Ben Starr

The Ultimate Food Geek

How to make Sourdough Starter from ANY Flour (old method)

(Printable link at the bottom of the recipe!)

A proper sourdough starter can be made from ANY flour (even bleached, all-purpose flour) and filtered water. In my YouTube series, I explain in plain English, with terrible illustrations, and in exhaustive detail, the science behind what sourdough starter really is, and how it works. Endure it, it’ll make you smarter!

Note that I have a newer and simpler method posted here, but it leaves your starter more susceptible to mold invasion, if your home has a mold problem.

My baking scale of choice

My Kitchen Toys


In a quart-sized container, combine:

2 ounces (56g) ANY type of flour (fastest results, according to the finished experiment, are with organic, unbleached flour, but conventional wisdom suggested organic, whole grain flours reach maturity fastest)

4 ounces (113g) filtered water


2 ounces (56g) unsweetened pineapple juice, plus 2 ounces (56g) filtered water, for a total of 4 ounces liquid. (Beginning with pineapple juice helps protect your starter from invasion by mold, and suppresses the naturally-occurring leuconostoc bacteria that can fool you into thinking that your starter is mature too early in the process.)

Stir well with a clean spoon, cover lightly with lid, and set in a 72F-78F (22C-26C) place. (Warmer is better than colder.) Stir vigorously with a clean spoon several times per day.


Continue stirring every few hours with a clean spoon. Do not feed.


Add 1 ounce (28g) of the same flour used in the beginning, and continue stirring every few hours.

Day 4

Add 1 ounce (28g) of the same flour and continue stirring every few hours. Stir well with a clean spoon, scrape sides of container mostly clean, and place a mark at the level of the starter. This will be your discard line for future feedings. Removing excess starter back to this line will mean you have approximately 8 ounces (226g) of starter left in your container.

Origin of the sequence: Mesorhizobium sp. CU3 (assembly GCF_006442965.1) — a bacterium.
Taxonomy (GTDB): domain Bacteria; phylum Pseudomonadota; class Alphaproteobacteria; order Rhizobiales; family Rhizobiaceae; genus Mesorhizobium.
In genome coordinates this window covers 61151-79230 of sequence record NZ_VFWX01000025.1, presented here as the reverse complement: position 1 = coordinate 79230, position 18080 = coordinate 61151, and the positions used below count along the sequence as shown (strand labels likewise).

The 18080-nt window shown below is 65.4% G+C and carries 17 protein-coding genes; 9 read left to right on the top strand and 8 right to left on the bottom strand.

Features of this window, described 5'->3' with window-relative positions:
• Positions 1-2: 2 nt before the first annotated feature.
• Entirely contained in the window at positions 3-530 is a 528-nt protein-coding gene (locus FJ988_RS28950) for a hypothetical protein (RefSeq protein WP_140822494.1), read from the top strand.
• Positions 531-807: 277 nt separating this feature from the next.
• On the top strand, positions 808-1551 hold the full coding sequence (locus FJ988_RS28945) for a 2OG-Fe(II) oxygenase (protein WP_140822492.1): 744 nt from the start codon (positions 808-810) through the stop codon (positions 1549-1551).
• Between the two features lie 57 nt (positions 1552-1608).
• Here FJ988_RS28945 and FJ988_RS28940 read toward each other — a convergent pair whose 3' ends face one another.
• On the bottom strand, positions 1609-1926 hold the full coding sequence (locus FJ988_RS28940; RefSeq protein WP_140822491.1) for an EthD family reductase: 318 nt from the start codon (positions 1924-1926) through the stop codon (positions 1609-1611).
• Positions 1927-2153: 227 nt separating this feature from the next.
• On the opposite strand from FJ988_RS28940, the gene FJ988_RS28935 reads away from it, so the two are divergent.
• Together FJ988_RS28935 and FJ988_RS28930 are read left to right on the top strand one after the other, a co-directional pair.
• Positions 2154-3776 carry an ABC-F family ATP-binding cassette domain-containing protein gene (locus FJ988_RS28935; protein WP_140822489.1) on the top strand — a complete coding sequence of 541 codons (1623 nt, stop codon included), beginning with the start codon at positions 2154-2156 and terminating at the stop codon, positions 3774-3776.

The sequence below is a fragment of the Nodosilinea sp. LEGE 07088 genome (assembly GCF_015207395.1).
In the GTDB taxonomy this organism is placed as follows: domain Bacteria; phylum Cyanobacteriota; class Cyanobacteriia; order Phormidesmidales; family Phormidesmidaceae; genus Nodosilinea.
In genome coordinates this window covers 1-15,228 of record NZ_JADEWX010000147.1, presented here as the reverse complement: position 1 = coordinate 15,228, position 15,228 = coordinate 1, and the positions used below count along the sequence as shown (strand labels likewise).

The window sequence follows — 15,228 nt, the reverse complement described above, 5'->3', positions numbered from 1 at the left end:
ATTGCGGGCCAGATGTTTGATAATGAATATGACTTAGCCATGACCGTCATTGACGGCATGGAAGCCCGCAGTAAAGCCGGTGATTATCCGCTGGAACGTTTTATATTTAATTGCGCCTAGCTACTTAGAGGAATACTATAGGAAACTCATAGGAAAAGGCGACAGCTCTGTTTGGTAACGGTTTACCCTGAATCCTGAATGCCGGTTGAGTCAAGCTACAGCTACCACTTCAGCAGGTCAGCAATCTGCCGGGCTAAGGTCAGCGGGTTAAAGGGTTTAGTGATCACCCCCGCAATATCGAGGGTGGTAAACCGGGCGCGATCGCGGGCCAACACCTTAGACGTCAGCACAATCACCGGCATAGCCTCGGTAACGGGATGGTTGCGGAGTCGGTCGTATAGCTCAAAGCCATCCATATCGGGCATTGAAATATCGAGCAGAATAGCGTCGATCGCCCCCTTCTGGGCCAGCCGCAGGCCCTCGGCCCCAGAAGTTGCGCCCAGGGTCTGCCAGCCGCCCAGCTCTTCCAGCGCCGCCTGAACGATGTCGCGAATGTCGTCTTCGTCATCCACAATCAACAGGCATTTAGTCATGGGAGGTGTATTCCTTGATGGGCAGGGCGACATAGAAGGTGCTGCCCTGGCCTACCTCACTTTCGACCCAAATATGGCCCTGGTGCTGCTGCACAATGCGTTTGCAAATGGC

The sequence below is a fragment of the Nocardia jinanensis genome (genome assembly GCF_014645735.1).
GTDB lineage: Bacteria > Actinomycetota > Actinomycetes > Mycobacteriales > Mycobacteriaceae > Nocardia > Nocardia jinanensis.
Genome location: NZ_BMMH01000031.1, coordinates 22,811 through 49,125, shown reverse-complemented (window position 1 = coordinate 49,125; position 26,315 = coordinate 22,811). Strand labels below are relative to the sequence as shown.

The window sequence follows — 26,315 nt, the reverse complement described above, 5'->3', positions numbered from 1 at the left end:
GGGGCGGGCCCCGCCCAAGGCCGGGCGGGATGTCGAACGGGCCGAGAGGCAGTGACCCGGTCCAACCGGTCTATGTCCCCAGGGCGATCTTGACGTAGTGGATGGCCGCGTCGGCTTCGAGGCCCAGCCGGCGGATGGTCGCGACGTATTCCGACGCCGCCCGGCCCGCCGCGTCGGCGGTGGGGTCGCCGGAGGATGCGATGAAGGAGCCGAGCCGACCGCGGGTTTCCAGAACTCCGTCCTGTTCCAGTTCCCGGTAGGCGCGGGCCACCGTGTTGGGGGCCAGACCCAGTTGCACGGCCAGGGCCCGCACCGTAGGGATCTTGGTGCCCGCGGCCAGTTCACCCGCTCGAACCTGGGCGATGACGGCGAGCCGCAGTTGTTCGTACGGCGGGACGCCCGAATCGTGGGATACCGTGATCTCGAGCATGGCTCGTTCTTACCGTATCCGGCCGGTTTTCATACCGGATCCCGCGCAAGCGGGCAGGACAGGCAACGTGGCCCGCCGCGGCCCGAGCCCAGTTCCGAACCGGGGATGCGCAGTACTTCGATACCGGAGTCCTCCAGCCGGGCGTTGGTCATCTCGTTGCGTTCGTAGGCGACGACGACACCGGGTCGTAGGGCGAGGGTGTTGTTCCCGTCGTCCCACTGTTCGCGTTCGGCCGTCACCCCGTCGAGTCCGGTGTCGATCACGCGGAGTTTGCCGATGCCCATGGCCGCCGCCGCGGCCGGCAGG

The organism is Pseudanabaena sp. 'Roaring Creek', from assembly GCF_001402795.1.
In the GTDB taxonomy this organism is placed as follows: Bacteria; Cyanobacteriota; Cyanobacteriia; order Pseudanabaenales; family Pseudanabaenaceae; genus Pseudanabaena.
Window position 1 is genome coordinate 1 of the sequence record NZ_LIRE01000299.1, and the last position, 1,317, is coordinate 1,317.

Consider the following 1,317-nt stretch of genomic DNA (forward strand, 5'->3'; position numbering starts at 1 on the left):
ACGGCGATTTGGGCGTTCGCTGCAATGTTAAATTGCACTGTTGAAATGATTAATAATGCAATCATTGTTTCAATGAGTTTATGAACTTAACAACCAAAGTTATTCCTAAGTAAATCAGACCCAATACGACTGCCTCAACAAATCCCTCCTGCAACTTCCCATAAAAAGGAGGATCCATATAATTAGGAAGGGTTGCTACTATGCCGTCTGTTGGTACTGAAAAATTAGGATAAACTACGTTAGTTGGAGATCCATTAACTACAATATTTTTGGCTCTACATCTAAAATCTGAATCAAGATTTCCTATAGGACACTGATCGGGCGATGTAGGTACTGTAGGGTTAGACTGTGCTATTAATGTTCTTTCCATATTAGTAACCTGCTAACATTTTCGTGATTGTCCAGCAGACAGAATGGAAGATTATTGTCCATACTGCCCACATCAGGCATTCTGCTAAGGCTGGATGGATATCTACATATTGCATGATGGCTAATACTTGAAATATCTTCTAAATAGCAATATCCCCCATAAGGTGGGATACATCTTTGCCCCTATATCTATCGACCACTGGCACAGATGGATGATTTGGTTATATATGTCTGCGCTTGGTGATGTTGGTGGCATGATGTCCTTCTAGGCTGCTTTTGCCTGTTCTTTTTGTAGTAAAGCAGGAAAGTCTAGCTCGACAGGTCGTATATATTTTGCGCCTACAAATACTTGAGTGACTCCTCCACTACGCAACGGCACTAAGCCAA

Day 5

Add 4 ounces (113g) of ANY type of white flour (bleached or unbleached, organic or not), and 4 ounces (113g) filtered water. (If you started with whole grain flour, you’ll get better results by switching to white flour for feeding from this point forward, but you can stick with your original flour if you wish.)


After a feeding, wait for the starter to DECREASE in activity. This means that the starter has begun falling below a level from which it previously rose (you’ll see streaks on the side of the container when the starter has fallen from a previous high), or you’ll see liquid begin to gather on top of the starter. This can take anywhere from 1-4 days after a feeding.

When you notice decreasing activity:

Discard half the starter until you have about 8 ounces (226g) of starter remaining, back to your original line. Feed with 4 ounces (113g) white flour and 4 ounces (113g) filtered water and wait for a decrease in activity.

When your starter doubles in volume within 24 hours of a feeding, it is likely robust enough to bake bread. Until you reach that target, keep feeding and waiting for the starter to decrease in activity, then discard back to your original line and feed again.

Most modern research says that 13 days is the “sweet spot” when most starters are fully matured, but yours may be ready to bake bread faster than that. If after a week your starter shows signs of vigorous activity in the first 12 hours after feeding, but does not double its volume before deflating back down to a resting stage, change your feeding cycle to every 12 hours.

When you think your starter is robust, pull off 4 ounces and mix up a test batch of Simple Sourdough. If the dough doubles in volume in 24 hours or less, your starter is mature, and it can move to a larger container, get a big feeding (but don’t fill the container more than halfway!) and go into the fridge after a few hours on the countertop, during which time it should get nice and bubbly. Your starter will live the rest of its life in the fridge. It will only come out when you’re baking something. And you only need to feed it when you get low and need to make more.

Feed it by AT LEAST doubling its weight with equal parts flour and water. However, most of my feedings are much larger than this, because I don’t want to feed frequently. A typical feeding for me is 16oz flour and 16oz water, when I have about 4oz starter remaining. After a feeding, leave the starter at room temp until it is bubbly (several hours) and then put it back in the fridge.

(Note: As an Amazon associate, if you buy something from my links, I may get a few cents!)

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